Mark Zuckerberg can sport a hoodie and jeans because he communicates a casually introverted personality. Every industry has a uniform that is understood within those ranks. It is critical to embrace the notion that presentability attracts or discourages like-minded people.
Letting the game come to you
Too much attention is given to chasing friendships. By taking an aloof “wait and see” approach, people will move towards what they magnetically are drawn to.
Letting the game come to you means waiting for the opportunity and timing to take their rightful places.
At networking events, I used to pass out a stack of business cards and thought I was networking because I was out of cards by the end of the night. Nothing ever came out of these superficial exchanges.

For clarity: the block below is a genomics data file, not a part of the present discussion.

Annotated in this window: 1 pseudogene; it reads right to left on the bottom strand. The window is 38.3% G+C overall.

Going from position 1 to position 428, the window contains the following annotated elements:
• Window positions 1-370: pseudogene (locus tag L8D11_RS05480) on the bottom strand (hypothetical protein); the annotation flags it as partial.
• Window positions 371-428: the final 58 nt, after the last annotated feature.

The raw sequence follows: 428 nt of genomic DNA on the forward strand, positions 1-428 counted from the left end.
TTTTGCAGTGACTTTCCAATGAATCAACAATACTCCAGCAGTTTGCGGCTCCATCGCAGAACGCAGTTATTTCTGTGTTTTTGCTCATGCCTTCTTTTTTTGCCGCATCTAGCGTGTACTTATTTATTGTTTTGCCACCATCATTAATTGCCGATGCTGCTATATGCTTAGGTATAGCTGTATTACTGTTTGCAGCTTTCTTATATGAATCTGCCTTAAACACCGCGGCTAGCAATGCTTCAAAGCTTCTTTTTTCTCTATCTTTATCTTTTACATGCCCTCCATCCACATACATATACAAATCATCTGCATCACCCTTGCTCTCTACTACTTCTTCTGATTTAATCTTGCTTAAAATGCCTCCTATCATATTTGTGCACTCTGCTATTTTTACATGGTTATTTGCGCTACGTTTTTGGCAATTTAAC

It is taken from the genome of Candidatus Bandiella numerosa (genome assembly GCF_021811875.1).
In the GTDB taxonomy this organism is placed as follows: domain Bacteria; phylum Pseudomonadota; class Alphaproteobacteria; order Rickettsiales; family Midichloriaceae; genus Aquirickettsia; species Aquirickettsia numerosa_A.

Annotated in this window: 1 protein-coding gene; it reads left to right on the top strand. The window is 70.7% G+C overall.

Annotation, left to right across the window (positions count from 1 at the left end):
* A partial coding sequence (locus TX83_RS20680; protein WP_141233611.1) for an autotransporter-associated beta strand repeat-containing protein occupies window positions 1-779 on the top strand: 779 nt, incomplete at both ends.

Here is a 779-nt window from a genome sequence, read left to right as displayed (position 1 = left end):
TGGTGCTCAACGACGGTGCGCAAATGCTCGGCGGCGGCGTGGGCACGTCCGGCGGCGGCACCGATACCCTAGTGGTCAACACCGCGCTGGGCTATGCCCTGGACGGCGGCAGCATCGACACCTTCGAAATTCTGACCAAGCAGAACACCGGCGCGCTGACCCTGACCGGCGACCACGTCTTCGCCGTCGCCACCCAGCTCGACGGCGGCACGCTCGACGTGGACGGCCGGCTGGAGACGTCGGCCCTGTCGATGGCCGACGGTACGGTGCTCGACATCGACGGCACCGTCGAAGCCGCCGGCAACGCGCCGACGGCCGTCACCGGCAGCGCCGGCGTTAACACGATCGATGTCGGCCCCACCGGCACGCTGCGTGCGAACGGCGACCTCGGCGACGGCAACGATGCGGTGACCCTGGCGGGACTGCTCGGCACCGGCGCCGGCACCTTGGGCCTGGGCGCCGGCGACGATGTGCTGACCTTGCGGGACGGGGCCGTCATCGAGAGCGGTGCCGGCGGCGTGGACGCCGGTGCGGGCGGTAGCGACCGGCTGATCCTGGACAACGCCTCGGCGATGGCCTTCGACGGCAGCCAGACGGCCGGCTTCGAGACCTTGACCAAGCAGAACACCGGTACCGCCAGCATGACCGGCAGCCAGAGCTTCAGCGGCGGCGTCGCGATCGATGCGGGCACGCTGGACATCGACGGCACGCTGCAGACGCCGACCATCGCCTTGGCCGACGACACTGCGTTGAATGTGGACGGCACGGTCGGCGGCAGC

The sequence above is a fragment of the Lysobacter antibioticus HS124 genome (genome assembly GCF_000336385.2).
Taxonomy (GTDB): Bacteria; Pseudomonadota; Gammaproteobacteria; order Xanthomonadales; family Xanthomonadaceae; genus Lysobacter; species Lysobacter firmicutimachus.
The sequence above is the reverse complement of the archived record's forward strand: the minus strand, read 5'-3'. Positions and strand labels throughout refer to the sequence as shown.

In later years, I would allow networking conversations to ensue spontaneously, and if the conversation led to a follow-up, I would either provide or request a business card.
Empowered and self-confident people don’t overextend themselves in any potential alliance.
By introverts remaining focused on their goals, friendships will often emerge.
Because people can make or break one’s long-term success, an introvert’s inner sanctum must be constantly protected.
And the best protection is to engage with like-minded people.
To do otherwise is an unnecessary risk.
And that’s a risk not worth taking.
Brown, T. (2017, Oct. 20). Why you should surround yourself with like-minded people. Earn/Spend/Live. Retrieved from: https://bit.ly/3ANCKga.
*Hahn, N. (2017, Apr. 13). The Importance of aligning your values with your relationships. Forbes. Retrieved from: https://bit.ly/3wY06P7.
Lynch, B. (2016, Feb. 23). Study finds our desire for like-minded others is hard-wired. The University of Kansas. Retrieved from: https://bit.ly/3qhtA6x.